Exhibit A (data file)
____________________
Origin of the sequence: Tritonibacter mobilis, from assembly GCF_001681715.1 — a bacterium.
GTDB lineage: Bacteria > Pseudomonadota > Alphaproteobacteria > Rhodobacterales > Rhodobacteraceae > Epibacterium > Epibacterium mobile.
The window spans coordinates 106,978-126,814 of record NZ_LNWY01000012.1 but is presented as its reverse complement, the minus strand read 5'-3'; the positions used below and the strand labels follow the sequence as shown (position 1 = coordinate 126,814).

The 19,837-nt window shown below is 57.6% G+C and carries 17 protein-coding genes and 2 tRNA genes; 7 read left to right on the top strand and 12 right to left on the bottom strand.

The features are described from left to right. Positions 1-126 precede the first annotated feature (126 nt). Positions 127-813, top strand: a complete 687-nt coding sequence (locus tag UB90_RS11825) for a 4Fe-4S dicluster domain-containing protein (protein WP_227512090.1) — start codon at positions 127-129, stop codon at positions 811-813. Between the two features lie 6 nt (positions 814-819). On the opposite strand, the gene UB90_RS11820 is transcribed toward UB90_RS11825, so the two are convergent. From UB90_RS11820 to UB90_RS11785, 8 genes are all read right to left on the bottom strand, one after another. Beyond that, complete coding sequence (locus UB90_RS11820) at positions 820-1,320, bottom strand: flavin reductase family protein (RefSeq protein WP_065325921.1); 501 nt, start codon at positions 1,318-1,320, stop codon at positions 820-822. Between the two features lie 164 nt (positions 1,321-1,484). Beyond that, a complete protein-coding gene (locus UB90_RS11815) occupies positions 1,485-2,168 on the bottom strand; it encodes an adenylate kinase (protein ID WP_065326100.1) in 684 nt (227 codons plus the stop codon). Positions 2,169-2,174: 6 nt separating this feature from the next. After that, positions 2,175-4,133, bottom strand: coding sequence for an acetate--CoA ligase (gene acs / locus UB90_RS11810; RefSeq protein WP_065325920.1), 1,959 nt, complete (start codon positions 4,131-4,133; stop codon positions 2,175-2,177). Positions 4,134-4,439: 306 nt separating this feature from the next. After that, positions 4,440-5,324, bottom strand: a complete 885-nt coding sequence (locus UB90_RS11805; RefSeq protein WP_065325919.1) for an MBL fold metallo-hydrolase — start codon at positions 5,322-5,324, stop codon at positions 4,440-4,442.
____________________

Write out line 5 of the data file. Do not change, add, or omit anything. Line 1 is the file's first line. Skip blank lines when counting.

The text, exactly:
The features are described from left to right. Positions 1-126 precede the first annotated feature (126 nt). Positions 127-813, top strand: a complete 687-nt coding sequence (locus tag UB90_RS11825) for a 4Fe-4S dicluster domain-containing protein (protein WP_227512090.1) — start codon at positions 127-129, stop codon at positions 811-813. Between the two features lie 6 nt (positions 814-819). On the opposite strand, the gene UB90_RS11820 is transcribed toward UB90_RS11825, so the two are convergent. From UB90_RS11820 to UB90_RS11785, 8 genes are all read right to left on the bottom strand, one after another. Beyond that, complete coding sequence (locus UB90_RS11820) at positions 820-1,320, bottom strand: flavin reductase family protein (RefSeq protein WP_065325921.1); 501 nt, start codon at positions 1,318-1,320, stop codon at positions 820-822. Between the two features lie 164 nt (positions 1,321-1,484). Beyond that, a complete protein-coding gene (locus UB90_RS11815) occupies positions 1,485-2,168 on the bottom strand; it encodes an adenylate kinase (protein ID WP_065326100.1) in 684 nt (227 codons plus the stop codon). Positions 2,169-2,174: 6 nt separating this feature from the next. After that, positions 2,175-4,133, bottom strand: coding sequence for an acetate--CoA ligase (gene acs / locus UB90_RS11810; RefSeq protein WP_065325920.1), 1,959 nt, complete (start codon positions 4,131-4,133; stop codon positions 2,175-2,177). Positions 4,134-4,439: 306 nt separating this feature from the next. After that, positions 4,440-5,324, bottom strand: a complete 885-nt coding sequence (locus UB90_RS11805; RefSeq protein WP_065325919.1) for an MBL fold metallo-hydrolase — start codon at positions 5,322-5,324, stop codon at positions 4,440-4,442.